For more information on Purina Pro Plan LiveClear, visit or follow @ProPlanCat on Twitter and Instagram or @PurinaProPlanCat on Facebook.


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Are you a cat whisperer? Researchers create quizzes that help you find out

Not sure how much to feed your dog or cat? Here are three helpful resources to help answer your questions

Cat DNA testing promises breed info and health insights

Five pool safety tips for pets

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Swimming with dogHAUPPAUGE, New York (PRNewswire) — As temperatures rise, the LOOP-LOC family, a removable pool fence supplier, is sharing five pool safety tips to help keep your pets safe:

1. Invest in a pet-friendly ladder.

For the dual pool and pet owners out there, provide pets with an easy exit strategy.

While pets may seem eager to join in on the water fun, they’ll eventually need to take a break and clawing at the edge of the pool may cause more accidents. It is extremely important to train your water-loving pet to use pet-friendly exits (such as a staircase) to avoid dreaded water-related accidents.


2. Swim gear isn’t only for humans.

Pets, like people, may need assistance in the swimming department. For pets with shorter legs or resistance to water, a life vest may be the pawfect solution for them. Putting your furry companion in a life vest during pool sessions will ensure their safety and may even limit accidents. What’s more, the pictures you’ll capture will brighten the gloomiest winter day.

3. Don’t drink the water.

While it may seem like a good idea to unsuspecting animals, pool water is not drinking water. Be sure to keep a close eye on your pets and keep their water dish close by. That way they can stay hydrated the right way and avoid the bacteria that comes with drinking chemically altered water.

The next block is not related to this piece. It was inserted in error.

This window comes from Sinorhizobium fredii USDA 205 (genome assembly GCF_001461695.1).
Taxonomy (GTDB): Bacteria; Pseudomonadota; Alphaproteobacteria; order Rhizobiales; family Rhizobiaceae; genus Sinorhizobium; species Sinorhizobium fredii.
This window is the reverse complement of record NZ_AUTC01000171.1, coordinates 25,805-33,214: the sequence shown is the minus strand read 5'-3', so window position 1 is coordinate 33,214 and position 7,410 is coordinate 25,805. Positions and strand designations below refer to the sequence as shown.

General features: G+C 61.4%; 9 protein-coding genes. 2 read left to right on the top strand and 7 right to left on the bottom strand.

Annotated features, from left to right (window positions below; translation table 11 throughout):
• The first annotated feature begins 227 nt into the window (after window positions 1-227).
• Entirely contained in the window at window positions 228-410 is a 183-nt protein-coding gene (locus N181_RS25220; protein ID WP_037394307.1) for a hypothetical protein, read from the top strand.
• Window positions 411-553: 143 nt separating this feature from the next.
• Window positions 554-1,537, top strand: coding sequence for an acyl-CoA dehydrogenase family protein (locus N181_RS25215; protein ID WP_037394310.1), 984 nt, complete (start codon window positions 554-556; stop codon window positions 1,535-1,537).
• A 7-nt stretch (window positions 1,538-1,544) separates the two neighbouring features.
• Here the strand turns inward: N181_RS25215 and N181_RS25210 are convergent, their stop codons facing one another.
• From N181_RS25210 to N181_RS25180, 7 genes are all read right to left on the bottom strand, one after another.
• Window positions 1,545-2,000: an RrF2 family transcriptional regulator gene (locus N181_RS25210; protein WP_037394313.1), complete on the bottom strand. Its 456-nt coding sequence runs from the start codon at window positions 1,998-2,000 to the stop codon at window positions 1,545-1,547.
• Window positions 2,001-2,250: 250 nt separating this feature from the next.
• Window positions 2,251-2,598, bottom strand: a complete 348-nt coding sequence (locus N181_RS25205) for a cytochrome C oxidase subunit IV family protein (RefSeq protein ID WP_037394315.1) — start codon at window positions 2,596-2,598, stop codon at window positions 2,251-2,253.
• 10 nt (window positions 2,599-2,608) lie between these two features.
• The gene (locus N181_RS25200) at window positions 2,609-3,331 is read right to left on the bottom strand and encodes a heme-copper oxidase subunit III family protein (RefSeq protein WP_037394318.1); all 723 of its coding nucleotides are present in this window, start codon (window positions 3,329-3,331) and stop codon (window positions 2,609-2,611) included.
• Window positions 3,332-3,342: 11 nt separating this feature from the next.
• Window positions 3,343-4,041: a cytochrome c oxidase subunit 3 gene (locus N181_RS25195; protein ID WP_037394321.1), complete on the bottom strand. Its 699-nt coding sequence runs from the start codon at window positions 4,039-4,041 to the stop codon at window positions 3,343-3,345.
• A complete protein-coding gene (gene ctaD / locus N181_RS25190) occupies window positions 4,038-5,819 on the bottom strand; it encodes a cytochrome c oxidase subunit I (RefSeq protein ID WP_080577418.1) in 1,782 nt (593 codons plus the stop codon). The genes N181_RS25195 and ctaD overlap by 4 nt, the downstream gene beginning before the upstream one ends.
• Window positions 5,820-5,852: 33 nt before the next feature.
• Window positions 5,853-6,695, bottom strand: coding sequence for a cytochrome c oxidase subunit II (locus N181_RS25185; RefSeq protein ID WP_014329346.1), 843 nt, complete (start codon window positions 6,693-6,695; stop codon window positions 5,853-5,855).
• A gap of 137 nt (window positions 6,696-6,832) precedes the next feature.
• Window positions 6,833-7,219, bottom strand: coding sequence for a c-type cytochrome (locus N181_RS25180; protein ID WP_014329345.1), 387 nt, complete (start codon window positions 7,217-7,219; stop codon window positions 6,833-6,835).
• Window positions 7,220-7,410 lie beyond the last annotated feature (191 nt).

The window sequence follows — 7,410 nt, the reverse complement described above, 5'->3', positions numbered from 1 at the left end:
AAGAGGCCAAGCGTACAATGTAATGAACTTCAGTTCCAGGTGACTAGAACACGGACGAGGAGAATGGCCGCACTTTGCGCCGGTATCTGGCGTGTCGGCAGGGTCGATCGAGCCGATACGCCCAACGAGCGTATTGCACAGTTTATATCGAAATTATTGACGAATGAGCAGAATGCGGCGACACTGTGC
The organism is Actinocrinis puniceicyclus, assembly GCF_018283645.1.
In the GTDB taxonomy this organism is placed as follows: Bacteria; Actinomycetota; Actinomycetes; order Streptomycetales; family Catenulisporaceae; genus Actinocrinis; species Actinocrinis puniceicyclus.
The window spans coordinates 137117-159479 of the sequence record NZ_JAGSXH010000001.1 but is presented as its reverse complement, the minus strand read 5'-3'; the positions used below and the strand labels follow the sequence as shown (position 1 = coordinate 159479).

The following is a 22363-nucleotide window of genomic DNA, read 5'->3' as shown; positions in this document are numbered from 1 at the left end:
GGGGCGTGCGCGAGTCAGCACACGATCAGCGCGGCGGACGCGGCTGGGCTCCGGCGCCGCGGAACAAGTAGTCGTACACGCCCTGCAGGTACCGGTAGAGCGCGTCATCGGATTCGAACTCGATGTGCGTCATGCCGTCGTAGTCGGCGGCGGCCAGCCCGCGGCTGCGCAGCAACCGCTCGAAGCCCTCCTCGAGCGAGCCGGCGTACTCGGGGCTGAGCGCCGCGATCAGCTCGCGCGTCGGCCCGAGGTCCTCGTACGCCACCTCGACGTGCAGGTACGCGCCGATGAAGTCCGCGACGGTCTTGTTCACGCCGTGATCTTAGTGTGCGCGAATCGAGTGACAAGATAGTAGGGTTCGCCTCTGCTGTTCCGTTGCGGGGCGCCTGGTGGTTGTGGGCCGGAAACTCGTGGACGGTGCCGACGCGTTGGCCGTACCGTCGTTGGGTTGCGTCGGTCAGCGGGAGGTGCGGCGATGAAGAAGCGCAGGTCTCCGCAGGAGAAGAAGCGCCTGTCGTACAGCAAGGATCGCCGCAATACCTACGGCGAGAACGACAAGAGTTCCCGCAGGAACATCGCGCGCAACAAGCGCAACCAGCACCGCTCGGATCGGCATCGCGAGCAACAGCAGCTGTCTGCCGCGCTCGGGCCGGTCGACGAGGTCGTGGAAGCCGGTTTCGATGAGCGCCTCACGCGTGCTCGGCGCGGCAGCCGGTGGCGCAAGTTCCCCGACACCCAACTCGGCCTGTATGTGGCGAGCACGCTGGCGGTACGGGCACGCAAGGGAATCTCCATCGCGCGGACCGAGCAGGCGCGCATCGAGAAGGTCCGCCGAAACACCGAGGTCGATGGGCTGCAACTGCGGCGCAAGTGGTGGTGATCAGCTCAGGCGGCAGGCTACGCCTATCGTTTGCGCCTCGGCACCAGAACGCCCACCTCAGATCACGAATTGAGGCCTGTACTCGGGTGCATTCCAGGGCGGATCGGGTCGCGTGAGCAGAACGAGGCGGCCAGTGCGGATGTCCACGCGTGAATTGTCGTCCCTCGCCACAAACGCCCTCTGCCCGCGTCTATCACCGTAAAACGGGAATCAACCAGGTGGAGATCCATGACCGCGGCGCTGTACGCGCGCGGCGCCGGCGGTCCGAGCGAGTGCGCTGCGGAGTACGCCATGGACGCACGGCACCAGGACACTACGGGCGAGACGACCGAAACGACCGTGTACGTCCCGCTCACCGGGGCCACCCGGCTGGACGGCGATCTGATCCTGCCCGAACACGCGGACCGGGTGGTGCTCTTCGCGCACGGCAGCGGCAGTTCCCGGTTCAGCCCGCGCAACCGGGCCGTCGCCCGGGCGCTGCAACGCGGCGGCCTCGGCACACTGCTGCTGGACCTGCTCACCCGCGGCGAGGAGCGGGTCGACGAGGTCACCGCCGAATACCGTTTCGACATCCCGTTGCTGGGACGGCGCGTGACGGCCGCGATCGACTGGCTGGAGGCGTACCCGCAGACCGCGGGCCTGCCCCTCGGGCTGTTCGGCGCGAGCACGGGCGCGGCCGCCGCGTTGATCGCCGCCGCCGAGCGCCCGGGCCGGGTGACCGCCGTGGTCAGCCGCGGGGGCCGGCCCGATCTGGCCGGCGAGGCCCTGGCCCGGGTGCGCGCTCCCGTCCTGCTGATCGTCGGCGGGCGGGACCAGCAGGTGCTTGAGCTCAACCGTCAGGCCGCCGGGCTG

4. Consult with a veterinarian before swimming together.

The safety of pets is the number one priority. Be sure to keep to consult with their veterinarian before they begin swimming. This is especially true for overweight and elderly pets. It may be best to consult with the veterinarian before making any changes to your pet’s lifestyle as a precaution.

5. Put a fence around your pool.

Fences are great for keeping animals out of places they aren’t allowed to be.

A removable fence from LOOP-LOC may be just what you need to keep your pet away from the pool when there is no supervision. Much like children, pets like to explore their surroundings and don’t always know when to stay away from an unsafe area.

Luckily a BABY-LOC fence does the work for you. Keep your pet safe by only allowing them near the pool when you are able to watch them.

ABOUT LOOP-LOC: LOOP-LOC safety pool fence supplier is a global leader in the pool industry with a 200,000-square-foot headquarters in Hauppauge, New York, and 300 employees.

Through its network of dealers, the company has sold safety swimming pool covers on every continent on Earth except Antarctica. LOOP-LOC now also manufactures a line of luxury in-ground pool liners—with more exclusive designer patterns than any other company—as well as the BABY-LOC removable fencing, a convenient, cost-effective additional layer of protection to help deter toddlers from gaining access to a swimming pool.


Summer brings special considerations for care of pets: PetSmart offers some tips to keep tips healthy when indulging in summer fun

Summer brings special considerations for care of pets

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PHOENIX (PetSmart Press Release)—The dog days of summer are the perfect time to indulge pets in some outdoor fun.

Too much time in the heat, sun or water, however, can pose health and safety risks for pets.

PetSmart offers some easy suggestions to help make this a safe and memory-filled season for pet parents and their pets.

Know when to consult a veterinarian:

“Dog owners should call their veterinarian immediately if during or after outdoor activities they notice excessive panting, sluggish or unresponsive behavior, vomiting or bloody diarrhea, or bright red or pale, dry gums as these are all signs of overheating and possible heatstroke,” said Jennifer Freeman, DVM, PetSmart’s resident veterinarian and pet care expert.

Stay indoors when the temperature is high:

Staying indoors during particularly hot days is often the best option.